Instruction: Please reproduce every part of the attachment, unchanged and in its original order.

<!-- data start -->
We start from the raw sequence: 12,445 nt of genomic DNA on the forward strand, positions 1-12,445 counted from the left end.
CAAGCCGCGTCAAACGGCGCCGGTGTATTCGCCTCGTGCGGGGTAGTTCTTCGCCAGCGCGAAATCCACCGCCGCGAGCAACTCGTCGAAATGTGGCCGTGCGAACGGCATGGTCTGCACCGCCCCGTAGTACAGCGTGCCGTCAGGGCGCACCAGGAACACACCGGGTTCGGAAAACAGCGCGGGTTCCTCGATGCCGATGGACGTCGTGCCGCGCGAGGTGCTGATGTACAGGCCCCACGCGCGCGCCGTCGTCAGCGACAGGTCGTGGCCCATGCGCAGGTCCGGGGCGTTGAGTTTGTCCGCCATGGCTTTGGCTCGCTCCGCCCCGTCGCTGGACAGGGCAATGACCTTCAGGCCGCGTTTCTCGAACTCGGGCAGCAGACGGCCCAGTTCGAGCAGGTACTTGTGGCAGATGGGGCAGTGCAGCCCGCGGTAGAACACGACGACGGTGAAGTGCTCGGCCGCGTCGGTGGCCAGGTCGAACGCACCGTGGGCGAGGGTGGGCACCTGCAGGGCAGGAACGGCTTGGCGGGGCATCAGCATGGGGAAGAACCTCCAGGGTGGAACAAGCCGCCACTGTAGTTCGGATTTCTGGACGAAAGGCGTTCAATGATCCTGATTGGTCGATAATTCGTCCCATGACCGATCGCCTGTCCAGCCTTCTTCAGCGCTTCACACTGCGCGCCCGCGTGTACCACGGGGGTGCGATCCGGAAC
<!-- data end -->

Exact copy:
We start from the raw sequence: 12,445 nt of genomic DNA on the forward strand, positions 1-12,445 counted from the left end.
CAAGCCGCGTCAAACGGCGCCGGTGTATTCGCCTCGTGCGGGGTAGTTCTTCGCCAGCGCGAAATCCACCGCCGCGAGCAACTCGTCGAAATGTGGCCGTGCGAACGGCATGGTCTGCACCGCCCCGTAGTACAGCGTGCCGTCAGGGCGCACCAGGAACACACCGGGTTCGGAAAACAGCGCGGGTTCCTCGATGCCGATGGACGTCGTGCCGCGCGAGGTGCTGATGTACAGGCCCCACGCGCGCGCCGTCGTCAGCGACAGGTCGTGGCCCATGCGCAGGTCCGGGGCGTTGAGTTTGTCCGCCATGGCTTTGGCTCGCTCCGCCCCGTCGCTGGACAGGGCAATGACCTTCAGGCCGCGTTTCTCGAACTCGGGCAGCAGACGGCCCAGTTCGAGCAGGTACTTGTGGCAGATGGGGCAGTGCAGCCCGCGGTAGAACACGACGACGGTGAAGTGCTCGGCCGCGTCGGTGGCCAGGTCGAACGCACCGTGGGCGAGGGTGGGCACCTGCAGGGCAGGAACGGCTTGGCGGGGCATCAGCATGGGGAAGAACCTCCAGGGTGGAACAAGCCGCCACTGTAGTTCGGATTTCTGGACGAAAGGCGTTCAATGATCCTGATTGGTCGATAATTCGTCCCATGACCGATCGCCTGTCCAGCCTTCTTCAGCGCTTCACACTGCGCGCCCGCGTGTACCACGGGGGTGCGATCCGGAAC